Cleveland Police Department modernized, scandalized during Wes Snyder's 10-year stint

Cleveland Police Department modernized, scandalized during Wes Snyder's 10-year stint

January 3rd, 2014 by Paul Leach in Local Regional News

Cleveland, Tenn., Police Chief Wes Snyder

Cleveland, Tenn., Police Chief Wes Snyder

Photo by Patrick Smith /Times Free Press.

CLEVELAND, Tenn. - Cleveland police Chief Wes Snyder officially retires from his position Sunday, his 10th anniversary as chief, after serving the department for 33 years.

Under his leadership, the Cleveland Police Department moved into a new $6 million police services building and modernized its training and equipment.

The department also received certification through the national Commission on Accreditation for Law Enforcement in 2012 and Tennessee Law Enforcement accreditation in 2013.

But it has had recurring problems and scandals during Snyder's tenure.

The Times Free Press reported years of disciplinary issues among the police ranks, which were documented in the police department's own records, in a series of articles in 2011 and early 2012.

According to those records, officers -- including Snyder's brother-in-law -- were repeatedly disciplined for sexual misconduct, sometimes with suspects, but were not terminated.

Snyder has been on leave from the department, which his father served as chief before him, since he submitted an unexpected retirement letter on Dec. 6.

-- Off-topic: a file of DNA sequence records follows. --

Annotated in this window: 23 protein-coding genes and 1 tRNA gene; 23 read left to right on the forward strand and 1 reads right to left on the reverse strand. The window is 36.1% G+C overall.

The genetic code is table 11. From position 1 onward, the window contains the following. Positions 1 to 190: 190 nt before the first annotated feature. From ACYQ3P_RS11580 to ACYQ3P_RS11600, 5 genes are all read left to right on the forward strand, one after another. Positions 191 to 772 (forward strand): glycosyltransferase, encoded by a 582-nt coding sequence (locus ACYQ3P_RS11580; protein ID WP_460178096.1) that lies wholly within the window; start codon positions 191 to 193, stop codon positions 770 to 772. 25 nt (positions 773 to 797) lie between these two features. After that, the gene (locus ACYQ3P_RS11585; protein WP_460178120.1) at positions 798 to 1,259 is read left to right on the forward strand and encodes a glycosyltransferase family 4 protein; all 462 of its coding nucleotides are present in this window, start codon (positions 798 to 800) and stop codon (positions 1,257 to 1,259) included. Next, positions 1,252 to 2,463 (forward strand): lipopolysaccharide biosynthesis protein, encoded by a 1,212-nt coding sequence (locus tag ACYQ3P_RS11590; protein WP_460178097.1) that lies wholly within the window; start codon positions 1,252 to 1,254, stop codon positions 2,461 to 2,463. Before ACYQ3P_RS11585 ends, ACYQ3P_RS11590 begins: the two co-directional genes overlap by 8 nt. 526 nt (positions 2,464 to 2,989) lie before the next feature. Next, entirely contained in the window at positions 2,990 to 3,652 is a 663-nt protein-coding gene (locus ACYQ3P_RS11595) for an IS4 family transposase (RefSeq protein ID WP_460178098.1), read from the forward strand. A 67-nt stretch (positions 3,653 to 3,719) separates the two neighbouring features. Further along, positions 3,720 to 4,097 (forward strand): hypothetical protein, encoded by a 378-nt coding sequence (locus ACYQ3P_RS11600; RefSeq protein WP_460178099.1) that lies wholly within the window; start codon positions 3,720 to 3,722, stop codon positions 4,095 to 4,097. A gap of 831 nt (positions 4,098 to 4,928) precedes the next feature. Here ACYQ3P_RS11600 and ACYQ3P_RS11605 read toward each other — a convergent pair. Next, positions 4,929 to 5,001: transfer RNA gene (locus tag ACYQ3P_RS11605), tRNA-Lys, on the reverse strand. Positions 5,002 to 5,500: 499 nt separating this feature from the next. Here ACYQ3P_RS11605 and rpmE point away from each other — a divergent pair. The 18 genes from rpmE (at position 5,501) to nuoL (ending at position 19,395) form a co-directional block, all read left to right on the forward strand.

In the letter, he urged fellow officers and police department employees to "continue to maintain the high standard of professionalism you have provided the citizens of Cleveland during my time as chief of police."

Snyder's resignation occurred two days after security video surfaced showing him meeting with MainStreet Cleveland Executive Director Sharon Marr in a rental unit at Rhodes Climate Controlled Storage on Old Tasso Road on multiple occasions in late November and early December. Snyder appeared to be dressed in uniform on some of those occasions.

A police investigation into possible illegal activity, requested by the facility owner, revealed the unit was outfitted with pillows, blankets, a folding chair and a plastic three-drawer cabinet containing paper towels, baby wipes, a hair brush and a bottle of brandy.

"I take full responsibility and complete responsibility for my actions," said Snyder in an apologetic statement given before the Cleveland City Council on Dec. 9. "Without a doubt I have used poor judgment in this matter."

Snyder's apology received loud applause from city leaders as he shook their hands and departed.

The city has not initiated an investigation into official misconduct, Jeff Davis, personnel director of Cleveland's human resources department, said in a recent email.

"The initial complaint by the warehouse owner was investigated by department personnel according to policy," Davis said.

As a salaried department head, Snyder is subject to being on duty 24 hours a day, Davis said. However, department heads have a flexible work schedule and the discretion to take lunches or other short-term absences, he said.

Davis said City Manager Janice Casteel's next step will be to interview after this week for the senior captain position.

Capt. David Bishop is serving as the interim police chief.

Paul Leach is based in Cleveland. Email him at